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Turkish National Agenda
February 19th-25th, 2010:
‘Sledgehammer’ & Cage Investigations
Sledgehammer and Cage are alleged coup plots, devised by military members of Ergenekon, a clandestine gang charged with plotting to overthrow the government.
Info on Cage Plan: The Cage plan was exposed during a police raid on the office of retired Maj. Levent Bektaş as part of a probe launched after the discovery of a large arms cache in İstanbul’s Poyrazköy district in April within the framework of the investigation into Ergenekon. The Cage Operation Action Plan sought to intimidate Turkey’s non-Muslims and assassinate prominent non-Muslim figures to put domestic and international pressure on the Justice and Development Party (AKP), which would in turn lead to diminishing public support for the party.
Info on Sledgehammer Plan: The Sledgehammer plan claims, revealed in January by a Turkish newspaper (Taraf), was more than simply an outline of a plan to kill or injure various bureaucrats, journalists and the government. It included claims plot to bomb one of İstanbul’s largest mosques during Friday prayer and a subplot named Oraj (Thunderstorm) that called for the deliberate downing of a Turkish jet to trigger problems with Greece, which the conspirators hoped would give the army the upper hand in politics as the public would feel threatened by a foreign enemy. Police said the operation yesterday was launched when the National Police Department’s criminal investigations department examined and verified the authenticity of documents regarding the Sledgehammer and Cage plans. The original documents were handed to the Ergenekon prosecutors by the Taraf daily, which exposed both plans.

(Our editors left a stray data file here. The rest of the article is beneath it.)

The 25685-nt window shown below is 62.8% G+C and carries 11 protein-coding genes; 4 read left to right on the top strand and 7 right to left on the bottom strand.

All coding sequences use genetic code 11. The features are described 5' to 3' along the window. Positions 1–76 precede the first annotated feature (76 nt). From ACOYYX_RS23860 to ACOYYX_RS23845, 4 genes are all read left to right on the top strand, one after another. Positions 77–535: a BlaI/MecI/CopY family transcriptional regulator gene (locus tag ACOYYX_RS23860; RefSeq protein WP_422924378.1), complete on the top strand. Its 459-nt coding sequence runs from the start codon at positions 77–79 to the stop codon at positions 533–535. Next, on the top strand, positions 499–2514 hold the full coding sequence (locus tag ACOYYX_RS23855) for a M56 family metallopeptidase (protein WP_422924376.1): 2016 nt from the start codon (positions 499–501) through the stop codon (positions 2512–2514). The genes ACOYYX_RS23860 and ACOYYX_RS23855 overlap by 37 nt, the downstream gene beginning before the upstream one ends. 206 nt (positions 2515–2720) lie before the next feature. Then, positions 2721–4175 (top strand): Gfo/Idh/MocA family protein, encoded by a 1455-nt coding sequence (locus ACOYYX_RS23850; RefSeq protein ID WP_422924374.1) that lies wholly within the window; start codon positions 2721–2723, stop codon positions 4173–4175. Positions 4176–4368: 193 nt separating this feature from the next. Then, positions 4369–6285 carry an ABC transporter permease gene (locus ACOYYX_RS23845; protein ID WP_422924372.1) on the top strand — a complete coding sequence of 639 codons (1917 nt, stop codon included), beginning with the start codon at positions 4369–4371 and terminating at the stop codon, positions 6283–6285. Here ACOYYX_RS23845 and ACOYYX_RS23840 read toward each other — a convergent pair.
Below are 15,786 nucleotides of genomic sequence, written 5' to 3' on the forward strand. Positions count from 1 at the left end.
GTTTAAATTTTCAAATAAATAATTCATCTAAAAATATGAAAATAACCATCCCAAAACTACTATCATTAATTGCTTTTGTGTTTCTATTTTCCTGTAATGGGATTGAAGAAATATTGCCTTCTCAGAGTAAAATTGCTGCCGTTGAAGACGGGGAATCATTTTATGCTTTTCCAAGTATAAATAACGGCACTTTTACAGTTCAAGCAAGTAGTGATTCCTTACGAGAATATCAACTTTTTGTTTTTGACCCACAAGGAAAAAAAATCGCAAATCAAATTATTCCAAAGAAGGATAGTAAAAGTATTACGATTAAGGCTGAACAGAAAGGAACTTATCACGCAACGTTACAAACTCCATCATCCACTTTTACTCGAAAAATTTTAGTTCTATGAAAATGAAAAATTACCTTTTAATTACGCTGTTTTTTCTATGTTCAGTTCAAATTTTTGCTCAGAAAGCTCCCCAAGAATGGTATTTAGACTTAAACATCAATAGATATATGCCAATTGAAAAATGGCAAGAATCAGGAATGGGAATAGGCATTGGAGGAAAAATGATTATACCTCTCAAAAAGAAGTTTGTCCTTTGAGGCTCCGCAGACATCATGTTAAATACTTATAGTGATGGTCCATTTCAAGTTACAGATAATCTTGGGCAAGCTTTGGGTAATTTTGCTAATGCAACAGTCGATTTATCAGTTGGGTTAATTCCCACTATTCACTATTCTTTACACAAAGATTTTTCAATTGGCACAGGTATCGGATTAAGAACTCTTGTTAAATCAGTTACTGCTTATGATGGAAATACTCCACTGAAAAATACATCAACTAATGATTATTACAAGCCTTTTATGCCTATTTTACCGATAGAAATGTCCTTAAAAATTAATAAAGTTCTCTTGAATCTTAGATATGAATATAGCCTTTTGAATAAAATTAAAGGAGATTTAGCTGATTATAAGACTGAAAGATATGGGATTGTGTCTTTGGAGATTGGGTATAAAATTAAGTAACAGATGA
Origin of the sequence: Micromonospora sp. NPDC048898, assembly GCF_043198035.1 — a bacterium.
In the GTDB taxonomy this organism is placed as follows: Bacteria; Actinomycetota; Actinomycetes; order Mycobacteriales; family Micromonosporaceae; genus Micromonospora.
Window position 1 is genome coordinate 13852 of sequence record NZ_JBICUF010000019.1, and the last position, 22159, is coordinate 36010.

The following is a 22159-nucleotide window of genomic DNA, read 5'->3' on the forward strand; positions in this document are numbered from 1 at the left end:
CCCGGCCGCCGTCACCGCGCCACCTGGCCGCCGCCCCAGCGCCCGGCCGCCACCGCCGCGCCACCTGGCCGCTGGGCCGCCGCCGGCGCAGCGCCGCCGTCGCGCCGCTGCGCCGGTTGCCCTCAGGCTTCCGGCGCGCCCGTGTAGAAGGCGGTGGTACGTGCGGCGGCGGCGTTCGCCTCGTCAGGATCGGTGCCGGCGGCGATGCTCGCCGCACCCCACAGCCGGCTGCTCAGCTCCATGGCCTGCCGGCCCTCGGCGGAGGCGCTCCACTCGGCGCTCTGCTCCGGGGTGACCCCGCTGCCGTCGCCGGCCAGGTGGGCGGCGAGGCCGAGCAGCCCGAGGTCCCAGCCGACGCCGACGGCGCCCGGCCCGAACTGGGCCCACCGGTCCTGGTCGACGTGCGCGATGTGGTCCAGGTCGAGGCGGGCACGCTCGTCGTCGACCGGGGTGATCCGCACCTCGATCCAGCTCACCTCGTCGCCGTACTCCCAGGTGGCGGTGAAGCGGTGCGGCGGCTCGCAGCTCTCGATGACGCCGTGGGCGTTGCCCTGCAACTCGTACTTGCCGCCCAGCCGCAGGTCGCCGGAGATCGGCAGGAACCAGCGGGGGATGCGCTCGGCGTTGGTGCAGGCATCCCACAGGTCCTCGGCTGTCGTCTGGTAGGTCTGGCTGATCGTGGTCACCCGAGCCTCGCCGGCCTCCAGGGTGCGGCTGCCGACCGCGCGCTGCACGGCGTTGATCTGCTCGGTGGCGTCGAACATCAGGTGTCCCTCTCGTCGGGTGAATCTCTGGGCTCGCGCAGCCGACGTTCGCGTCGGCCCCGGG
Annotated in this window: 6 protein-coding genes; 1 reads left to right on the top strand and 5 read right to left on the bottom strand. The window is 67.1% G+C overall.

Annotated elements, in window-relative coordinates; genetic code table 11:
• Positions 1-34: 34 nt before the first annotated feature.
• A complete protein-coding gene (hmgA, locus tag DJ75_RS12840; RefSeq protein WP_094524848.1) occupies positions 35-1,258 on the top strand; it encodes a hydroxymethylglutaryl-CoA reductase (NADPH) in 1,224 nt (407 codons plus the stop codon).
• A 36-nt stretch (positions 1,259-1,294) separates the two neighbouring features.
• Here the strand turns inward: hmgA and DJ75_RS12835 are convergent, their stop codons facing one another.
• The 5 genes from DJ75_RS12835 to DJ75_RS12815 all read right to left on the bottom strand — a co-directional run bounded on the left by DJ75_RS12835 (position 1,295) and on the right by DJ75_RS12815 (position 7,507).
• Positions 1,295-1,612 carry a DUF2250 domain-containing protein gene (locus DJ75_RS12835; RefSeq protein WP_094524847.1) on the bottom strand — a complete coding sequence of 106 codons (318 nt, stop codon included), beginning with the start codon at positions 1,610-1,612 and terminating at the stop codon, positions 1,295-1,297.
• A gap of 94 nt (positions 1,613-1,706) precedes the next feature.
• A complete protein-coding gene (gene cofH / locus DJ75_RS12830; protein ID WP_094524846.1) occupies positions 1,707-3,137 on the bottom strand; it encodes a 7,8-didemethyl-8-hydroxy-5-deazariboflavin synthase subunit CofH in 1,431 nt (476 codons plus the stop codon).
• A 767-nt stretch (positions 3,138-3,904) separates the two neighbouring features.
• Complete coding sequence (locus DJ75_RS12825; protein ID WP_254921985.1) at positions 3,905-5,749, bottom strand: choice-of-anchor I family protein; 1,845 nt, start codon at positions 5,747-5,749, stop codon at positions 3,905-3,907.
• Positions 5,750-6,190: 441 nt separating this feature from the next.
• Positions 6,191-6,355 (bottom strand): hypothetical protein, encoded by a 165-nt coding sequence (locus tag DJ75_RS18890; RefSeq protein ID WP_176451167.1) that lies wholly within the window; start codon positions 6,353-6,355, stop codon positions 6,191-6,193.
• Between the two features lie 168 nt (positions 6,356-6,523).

Eleven retired generals and several retired colonels were detained Monday as part of the investigation into the Sledgehammer and Cage alleged coup plots, devised by military members of Ergenekon, a clandestine gang charged with plotting to overthrow the government. At least 50 people were detained, a majority of them retired and active duty military officers.
Retired Air Forces Commander Gen. İbrahim Fırtına, who was interrogated earlier in January by prosecutors conducting the investigation into Ergenekon, was detained Monday in addition to former Naval Forces Adm. Özden Örnek, the writer of detailed journals kept between 2000-2004 on some of the force commanders' coup plans, former 1st Army Commander Ergin Saygun, Gen. Engin Alan and several retired colonels.